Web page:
I went to the Thursday February 4th meeting of the City’s Environmental Advisory Committee to learn more about the Canadian Federation of Municipalities (FCM) Green Municipal Fund which contains the Municipal Sustainable Bylaw Collection. Councillor Clipsham submitted the list for the committee to review (EAC10-6) as a guide to best practices that have been tried and tested in other Canadian municipalities.
The FCM list gives bylaw examples in six categories Brownfields, Energy, Multi-sectoral initiatives, Transportation, Waste and Water. Each section contains bylaws pertaining to sustainable stewardship within each category. For example Kamloops’ Waterworks Bylaw 12-31 which allows those receiving city water to only water their lawns every other day and sets fines for infractions.
The Environmental Advisory Commitee decided to start with a review of water examples from the FCM list and compare those actions to existing bylaws in Regina.
The committee also discussed the possibility of having a Natural Step (ECA 10-5) workshop or presentation for members to better understand sustainable development. There was a concern, however, about the affordability of such presentations because of the Environmental Advisory Committee’s budget restrictions. They only have a travel budget. In order to hold a workshop or wider gathering with presenters such as Natural Step they would require support from city hall, partnership with an administrative department or another organization or corporation in the community at large.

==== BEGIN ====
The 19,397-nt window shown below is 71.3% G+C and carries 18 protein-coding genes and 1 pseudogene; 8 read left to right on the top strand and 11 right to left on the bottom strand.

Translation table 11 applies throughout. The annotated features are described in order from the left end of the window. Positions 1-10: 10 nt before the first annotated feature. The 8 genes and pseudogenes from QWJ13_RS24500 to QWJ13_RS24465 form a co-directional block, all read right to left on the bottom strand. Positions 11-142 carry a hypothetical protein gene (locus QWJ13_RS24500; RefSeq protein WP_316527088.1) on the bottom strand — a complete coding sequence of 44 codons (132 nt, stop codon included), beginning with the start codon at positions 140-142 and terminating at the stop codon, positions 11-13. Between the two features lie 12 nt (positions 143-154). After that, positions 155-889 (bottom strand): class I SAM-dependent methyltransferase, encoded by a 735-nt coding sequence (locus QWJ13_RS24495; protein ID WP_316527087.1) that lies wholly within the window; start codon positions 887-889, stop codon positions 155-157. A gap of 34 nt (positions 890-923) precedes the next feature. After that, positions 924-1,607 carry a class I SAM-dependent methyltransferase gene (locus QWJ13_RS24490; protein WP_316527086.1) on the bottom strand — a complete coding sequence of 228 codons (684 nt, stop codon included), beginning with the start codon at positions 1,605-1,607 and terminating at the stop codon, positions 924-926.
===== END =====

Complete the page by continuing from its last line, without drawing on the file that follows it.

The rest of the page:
The members tabled the question until next meeting when they would have a better understanding of costs from Natural Step and more information from the city administration as to where Regina is sustainability-wise compared to other places.
This version of the Environmental Advisory Commitee looked well away from forwarding issues to council for consideration. The members were apparently largely new to committee work and were unfamiliar with the commitee processes. There was a strong sentiment that the members didn’t want to just sit and read reports. As the issues above attest, members are actively trying to learn about projects, perspectives and about the City’s level of sustainable development.
The current apparent lack of focus and understanding is a little concerning when compared to say the slick-ness of the Regina Planning Commission, where the weight of wealthy developers and developments raises the stakes.
The meeting finished with a discussion about hearing the proposed Waste Management Plan (Garbage Plan) before it went to the Public Works Committee March 16th. The deadline for submissions to that Public Works Meeting is the 10th of March leaving the Environmental Advisory Commitee, who’s next meeting is on the 4th of March, just six days to submit a presentation. Much of the discussion was on how to speak to Derrick Bellows, heading the Waste Plan, earlier to allow time for the committee’s input.
I don’t know if all new committees have these sort of issues, certainly it is difficult to blame the members since they’re only fault is inexperience. Yet I, some how, doubt you’d see the day the Planning Commission would have 4 or 5 members who are just regular active citizens sitting at once, without experience.